The neighbourhood surrounding Millennium Stadium is a mixture of old and new development with the Retail Park being ideal for whiling away an hour before kick-off. However, most visitors tend to head for the city centre or Cardiff Bay. Cardiff Bay, as it is now renamed, is the regenerated area of the Docks previously named Tiger Bay, the area of Cardiff where a young Shirley Bassey was raised and one which gains a mention in the Ian Dury song "Hit Me With Your Rhythm Stick". This area of the city has museums, small shops and bars and is popular amongst locals and visitors.
The City Arms, outside the stadium just off Westgate Street, and The Prince Of Wales, a Wetherspoon's Outlet in Westgate Street, are the most popular public houses by the stadium but these are naturally busy leading up to a big event.
For eating, Caroline Street has a number of Chip Shops and Kebab Shops for those looking for fast food. Everything you need is within a ten minute walk of the stadium, this includes many of the High Street restaurants and the Bella Italia can be recommended. There are also many other fine eating houses in Cardiff Bay which is a brisk fifteen minute walk and again I can personally recommend the Pearl of the Orient (Chinese cuisine).
Welsh Rugby supporters are known for being some of the most passionate in the sport and tickets to an international at the Millennium are difficult to obtain. Unfortunately Welsh football fans do not appear in as great numbers and small attendances have forced the F.A. of Wales to play games at smaller venues including the Cardiff City Stadium just down the road. However Wales's supporters are loyal and despite never qualifying for major tournaments their small but vocal band do their best to create an atmosphere at any venue they play in.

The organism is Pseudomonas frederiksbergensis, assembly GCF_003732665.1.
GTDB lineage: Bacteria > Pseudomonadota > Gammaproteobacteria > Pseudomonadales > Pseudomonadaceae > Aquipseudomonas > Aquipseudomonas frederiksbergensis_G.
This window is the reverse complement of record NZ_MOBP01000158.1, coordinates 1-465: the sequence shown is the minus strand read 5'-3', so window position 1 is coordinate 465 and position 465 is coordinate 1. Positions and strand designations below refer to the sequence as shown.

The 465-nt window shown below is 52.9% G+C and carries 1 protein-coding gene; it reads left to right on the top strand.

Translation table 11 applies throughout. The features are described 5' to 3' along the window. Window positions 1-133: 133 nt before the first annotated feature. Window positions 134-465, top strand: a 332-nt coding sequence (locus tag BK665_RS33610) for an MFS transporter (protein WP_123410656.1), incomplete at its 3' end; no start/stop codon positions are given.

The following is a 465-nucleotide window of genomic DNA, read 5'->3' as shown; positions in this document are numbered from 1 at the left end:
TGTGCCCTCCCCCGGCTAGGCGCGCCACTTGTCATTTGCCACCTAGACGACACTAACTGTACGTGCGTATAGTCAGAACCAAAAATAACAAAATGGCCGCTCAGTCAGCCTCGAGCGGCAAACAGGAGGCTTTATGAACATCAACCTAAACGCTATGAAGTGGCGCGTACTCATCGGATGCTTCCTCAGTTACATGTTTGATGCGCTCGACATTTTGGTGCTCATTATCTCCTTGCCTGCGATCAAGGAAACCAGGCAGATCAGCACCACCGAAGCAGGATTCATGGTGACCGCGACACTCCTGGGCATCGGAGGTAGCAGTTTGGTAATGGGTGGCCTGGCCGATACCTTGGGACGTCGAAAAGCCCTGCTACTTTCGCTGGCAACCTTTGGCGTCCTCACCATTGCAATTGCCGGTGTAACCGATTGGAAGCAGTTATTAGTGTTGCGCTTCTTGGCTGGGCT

Millennium Stadium is easily reached by car exiting Junction 33 of the M4 motorway which runs between Swansea and London. Take the A4232 towards Cardiff and exit for the B4267 passing Cardiff City Stadium and heading towards the city centre. Alternatively, any signs for the city centre will take you to the stadium. Parking is available at any of the city centre car parks and will cost you between Ł5 and Ł8 on a match day. Cardiff Railway Station is directly outside the Millennium and trains run from here to most cities in England and Wales. Cardiff has its own airport approximately eight miles from the centre.
Any visit to the Millennium Stadium is money well spent. The venue is an excellent and comfortable stadium to watch sports in particular and its location in the heart of the city with all of its amenities directly outside makes a visit to watch an event last one if not two days. Although Wembley is an excellent stadium, any football supporter whose club played in a final at the Millennium will tell you it was a much more enjoyable day out than one in North London.
Stadium tours priced at Ł7.50 are available on most days of the week and last just over an hour. The stadium has a huge electronic scoreboard at the south end of the arena and all areas of seating have small television screens in front of them.